The Commissioner did not investigate further on the basis that the Respondent was adequately dealing with it (s29(1)(h)(i)), but did not dismiss it formally, in case the Respondent’s promised actions were not adequately fulfilled.

Several months later the Commissioner became aware and notified the Respondent that another internet archive still retained abstracts of the original site. The Respondent took immediate steps to have this removed.

(Edited by PLPR Editors from the complaint note published by Privacy Victoria – see for full text)


This complaint illustrates the significant impact that the Victorian Act is having on the operation of public registers in Victoria, and the potential relevance of various privacy principles. It also illustrates that Internet search engine archives must always be considered whenever a complaint concerns publication on the Internet.

Graham Greenleaf

MG v Director General, Department of Education & Training [2004] NSWADT 137

NSW Administrative Decisions Tribunal (9 July 2004)

Privacy - agency’s discretion to refuse out-of-time internal review applications – s53 PPIP Act (NSW)

MG had an on-going dispute with the Department about the names under which their children were enrolled at school. MG had previously applied for review by the Tribunal, which was dismissed because there had been no prior internal review. Following the earlier decision, MG then applied with the Department for an internal review. The Department declined to conduct an internal review on the basis that it was lodged out-of-time.

This case turned on whether the Tribunal could review the Department’s decision to decline to deal on the basis of being out-of-time.

MG argued that the decision to decline to deal on the basis of being out-of-time was a ‘finding’ and thus reviewable under s55(1)(a) of the Privacy and Personal Information Protection Act 1998 (the PPIP Act).

The Privacy Commissioner made submissions, in which he sought to distinguish this case from an earlier case, Y v Department of Education & Training [2001] NSWADT 149. He argued that the Department’s decision to decline to deal on the basis of being out-of-time could be seen as an ‘action taken by the public sector agency in relation to the application’, and thus reviewable under s55(1)(b).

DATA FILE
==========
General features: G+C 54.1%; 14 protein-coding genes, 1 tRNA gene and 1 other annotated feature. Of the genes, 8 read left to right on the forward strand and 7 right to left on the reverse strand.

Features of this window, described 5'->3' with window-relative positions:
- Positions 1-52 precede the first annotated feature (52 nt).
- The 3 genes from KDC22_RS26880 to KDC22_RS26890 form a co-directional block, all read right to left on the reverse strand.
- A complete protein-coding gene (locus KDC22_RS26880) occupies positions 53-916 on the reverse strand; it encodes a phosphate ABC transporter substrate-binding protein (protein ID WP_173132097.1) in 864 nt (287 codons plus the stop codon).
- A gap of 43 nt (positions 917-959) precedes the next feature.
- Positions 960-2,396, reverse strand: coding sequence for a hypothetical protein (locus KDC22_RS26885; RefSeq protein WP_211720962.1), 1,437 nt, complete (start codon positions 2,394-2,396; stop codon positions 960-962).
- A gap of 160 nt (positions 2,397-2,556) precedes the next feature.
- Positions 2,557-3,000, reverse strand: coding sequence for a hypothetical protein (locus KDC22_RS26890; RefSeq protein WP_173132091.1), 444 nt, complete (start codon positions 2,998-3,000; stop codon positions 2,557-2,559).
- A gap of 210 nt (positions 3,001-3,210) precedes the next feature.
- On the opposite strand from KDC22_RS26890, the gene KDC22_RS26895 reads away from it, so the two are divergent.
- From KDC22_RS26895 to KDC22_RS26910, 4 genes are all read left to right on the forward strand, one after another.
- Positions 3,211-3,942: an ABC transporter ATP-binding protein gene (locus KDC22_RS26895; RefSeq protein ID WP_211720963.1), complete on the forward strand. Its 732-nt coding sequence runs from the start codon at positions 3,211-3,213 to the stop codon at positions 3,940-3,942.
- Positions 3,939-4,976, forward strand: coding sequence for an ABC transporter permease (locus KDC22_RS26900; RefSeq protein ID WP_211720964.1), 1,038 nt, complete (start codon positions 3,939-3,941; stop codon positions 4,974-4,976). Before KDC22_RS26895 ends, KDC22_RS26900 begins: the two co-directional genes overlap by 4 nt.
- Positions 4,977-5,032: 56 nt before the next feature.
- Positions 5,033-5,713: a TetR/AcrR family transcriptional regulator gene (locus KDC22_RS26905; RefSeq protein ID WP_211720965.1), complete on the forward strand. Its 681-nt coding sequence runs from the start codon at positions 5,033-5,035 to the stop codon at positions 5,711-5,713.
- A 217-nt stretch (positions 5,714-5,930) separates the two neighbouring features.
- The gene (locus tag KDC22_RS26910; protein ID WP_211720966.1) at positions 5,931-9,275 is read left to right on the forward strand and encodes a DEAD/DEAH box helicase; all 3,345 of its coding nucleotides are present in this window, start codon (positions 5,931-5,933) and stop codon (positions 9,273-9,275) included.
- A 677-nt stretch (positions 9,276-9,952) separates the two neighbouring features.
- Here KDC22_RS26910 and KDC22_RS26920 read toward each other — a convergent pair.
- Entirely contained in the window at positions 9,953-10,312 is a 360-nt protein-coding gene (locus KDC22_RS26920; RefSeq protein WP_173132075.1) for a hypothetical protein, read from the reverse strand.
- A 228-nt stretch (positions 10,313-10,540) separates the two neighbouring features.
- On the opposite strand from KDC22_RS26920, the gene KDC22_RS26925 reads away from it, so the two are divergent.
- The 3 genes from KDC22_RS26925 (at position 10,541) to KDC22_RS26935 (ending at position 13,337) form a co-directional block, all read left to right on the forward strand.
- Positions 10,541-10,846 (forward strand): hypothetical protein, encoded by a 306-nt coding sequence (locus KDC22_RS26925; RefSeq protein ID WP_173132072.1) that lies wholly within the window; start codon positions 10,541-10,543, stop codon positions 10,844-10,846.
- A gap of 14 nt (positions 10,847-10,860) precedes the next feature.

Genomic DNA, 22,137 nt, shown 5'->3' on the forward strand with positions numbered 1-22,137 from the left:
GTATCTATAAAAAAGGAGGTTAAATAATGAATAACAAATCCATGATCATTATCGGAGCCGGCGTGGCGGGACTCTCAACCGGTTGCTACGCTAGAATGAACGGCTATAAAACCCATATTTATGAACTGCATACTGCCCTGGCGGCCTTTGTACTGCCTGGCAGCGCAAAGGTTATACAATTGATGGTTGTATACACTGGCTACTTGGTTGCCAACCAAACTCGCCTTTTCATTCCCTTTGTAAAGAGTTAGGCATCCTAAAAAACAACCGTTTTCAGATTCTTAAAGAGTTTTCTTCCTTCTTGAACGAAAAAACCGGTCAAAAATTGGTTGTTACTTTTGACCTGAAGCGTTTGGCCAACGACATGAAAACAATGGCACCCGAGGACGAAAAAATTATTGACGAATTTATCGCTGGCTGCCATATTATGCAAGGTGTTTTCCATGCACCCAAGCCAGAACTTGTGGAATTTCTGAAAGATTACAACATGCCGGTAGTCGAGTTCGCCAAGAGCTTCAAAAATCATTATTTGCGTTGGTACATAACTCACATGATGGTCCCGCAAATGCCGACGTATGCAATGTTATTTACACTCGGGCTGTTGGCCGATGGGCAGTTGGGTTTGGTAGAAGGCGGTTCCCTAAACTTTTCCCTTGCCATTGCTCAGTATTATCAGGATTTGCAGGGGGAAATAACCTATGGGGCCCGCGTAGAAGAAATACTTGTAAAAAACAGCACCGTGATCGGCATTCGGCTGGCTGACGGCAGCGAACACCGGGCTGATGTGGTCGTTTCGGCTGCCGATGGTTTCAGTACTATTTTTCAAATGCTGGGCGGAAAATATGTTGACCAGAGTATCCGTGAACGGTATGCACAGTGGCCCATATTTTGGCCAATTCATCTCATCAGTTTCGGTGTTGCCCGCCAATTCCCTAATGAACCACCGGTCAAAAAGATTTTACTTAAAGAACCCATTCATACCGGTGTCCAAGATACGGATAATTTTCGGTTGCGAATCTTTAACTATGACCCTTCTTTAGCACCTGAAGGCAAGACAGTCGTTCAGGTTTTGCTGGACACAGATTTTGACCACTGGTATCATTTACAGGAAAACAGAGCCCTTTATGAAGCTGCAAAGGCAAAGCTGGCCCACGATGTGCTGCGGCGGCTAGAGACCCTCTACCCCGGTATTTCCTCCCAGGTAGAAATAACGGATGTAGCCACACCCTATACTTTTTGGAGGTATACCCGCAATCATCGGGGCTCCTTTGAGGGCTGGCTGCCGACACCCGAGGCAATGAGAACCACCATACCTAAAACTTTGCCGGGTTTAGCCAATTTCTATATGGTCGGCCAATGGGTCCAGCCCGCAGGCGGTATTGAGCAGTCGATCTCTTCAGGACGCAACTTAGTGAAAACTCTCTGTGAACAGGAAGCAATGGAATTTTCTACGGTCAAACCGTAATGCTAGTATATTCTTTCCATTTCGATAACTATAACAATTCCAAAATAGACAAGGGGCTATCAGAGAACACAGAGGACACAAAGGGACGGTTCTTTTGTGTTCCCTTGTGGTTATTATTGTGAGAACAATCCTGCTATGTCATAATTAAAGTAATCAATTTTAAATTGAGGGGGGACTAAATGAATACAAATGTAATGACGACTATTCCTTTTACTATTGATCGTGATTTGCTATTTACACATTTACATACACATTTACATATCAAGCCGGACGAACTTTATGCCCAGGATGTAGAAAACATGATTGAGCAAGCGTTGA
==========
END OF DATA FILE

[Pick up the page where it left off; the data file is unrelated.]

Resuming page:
The Department argued for the clear intention of s53(3)(d), which sets a 6 month time limit in which an applicant may lodge internal review applications, unless the agency allows longer. The Department argued that the exclusion of the Tribunal’s power to allow a late internal review application must be accepted as a deliberate choice on the part of the legislature.

The Tribunal ruled in favour of the Department, noting

“it is my view that the legislature did not intend that the Tribunal should have the power to review the exercise of a discretion to refuse to accept an application for internal review, where the application is out of time.” [41]

The rationale for the lack of jurisdiction to review out-of-time decisions was described as ensuring that

“an agency’s exposure to a privacy complaint that is too old to be properly investigated is limited.” [40]


This case confirmed the approach taken by the Tribunal since its first decision under the PPIP Act, Y v DET, that agencies have absolute (ie. non-reviewable) discretion to not allow an applicant longer than 6 months in which to lodge their application for internal review. (The 6 months commences to ‘run’ when the applicant first becomes aware of the conduct at issue.) No matters may proceed to the Tribunal unless the applicant is first able to successfully lodge an internal review request.

Anna Johnston

U v Major Banking Institution [2004] PrivCmrA 9

Federal Privacy Commissioner

Disclosure of personal information and credit worthiness information (NPP 2.1 and s18N(1)) - compensation claim - respondent had adequately dealt with matter (s41(2)(a)) - Privacy Act 1988 (Cth)

A default notice regarding the complainant’s overdue private bank account was disclosed by the respondent to the complainant’s spouse, from whom she was separated. U complained to the respondent (R)). R stated that the error was caused by out-of-date information on its database concerning U’s changed circumstances, and apologised for the incident. U complained to the Commissioner seeking compensation.